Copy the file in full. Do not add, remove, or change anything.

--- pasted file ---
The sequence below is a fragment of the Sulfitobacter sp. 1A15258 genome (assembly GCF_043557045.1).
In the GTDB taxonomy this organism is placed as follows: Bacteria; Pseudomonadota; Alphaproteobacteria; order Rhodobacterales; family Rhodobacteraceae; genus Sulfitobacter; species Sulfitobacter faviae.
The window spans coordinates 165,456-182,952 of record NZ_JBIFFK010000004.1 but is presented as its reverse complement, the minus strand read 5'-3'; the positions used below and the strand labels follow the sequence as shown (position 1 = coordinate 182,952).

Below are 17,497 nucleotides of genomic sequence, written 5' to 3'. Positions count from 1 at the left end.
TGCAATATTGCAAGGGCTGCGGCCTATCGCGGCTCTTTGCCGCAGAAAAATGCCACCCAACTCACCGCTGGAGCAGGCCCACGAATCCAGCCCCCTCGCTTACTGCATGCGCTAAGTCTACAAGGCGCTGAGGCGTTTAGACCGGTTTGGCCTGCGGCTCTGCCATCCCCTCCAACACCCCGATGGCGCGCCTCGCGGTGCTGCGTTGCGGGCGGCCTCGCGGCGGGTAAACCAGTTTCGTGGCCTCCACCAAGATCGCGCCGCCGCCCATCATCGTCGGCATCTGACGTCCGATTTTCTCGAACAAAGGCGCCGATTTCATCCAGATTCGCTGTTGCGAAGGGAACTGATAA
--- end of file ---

The sequence below is a fragment of the Sulfitobacter sp. 1A15258 genome (assembly GCF_043557045.1).
In the GTDB taxonomy this organism is placed as follows: Bacteria; Pseudomonadota; Alphaproteobacteria; order Rhodobacterales; family Rhodobacteraceae; genus Sulfitobacter; species Sulfitobacter faviae.
The window spans coordinates 165,456-182,952 of record NZ_JBIFFK010000004.1 but is presented as its reverse complement, the minus strand read 5'-3'; the positions used below and the strand labels follow the sequence as shown (position 1 = coordinate 182,952).

Below are 17,497 nucleotides of genomic sequence, written 5' to 3'. Positions count from 1 at the left end.
TGCAATATTGCAAGGGCTGCGGCCTATCGCGGCTCTTTGCCGCAGAAAAATGCCACCCAACTCACCGCTGGAGCAGGCCCACGAATCCAGCCCCCTCGCTTACTGCATGCGCTAAGTCTACAAGGCGCTGAGGCGTTTAGACCGGTTTGGCCTGCGGCTCTGCCATCCCCTCCAACACCCCGATGGCGCGCCTCGCGGTGCTGCGTTGCGGGCGGCCTCGCGGCGGGTAAACCAGTTTCGTGGCCTCCACCAAGATCGCGCCGCCGCCCATCATCGTCGGCATCTGACGTCCGATTTTCTCGAACAAAGGCGCCGATTTCATCCAGATTCGCTGTTGCGAAGGGAACTGATAA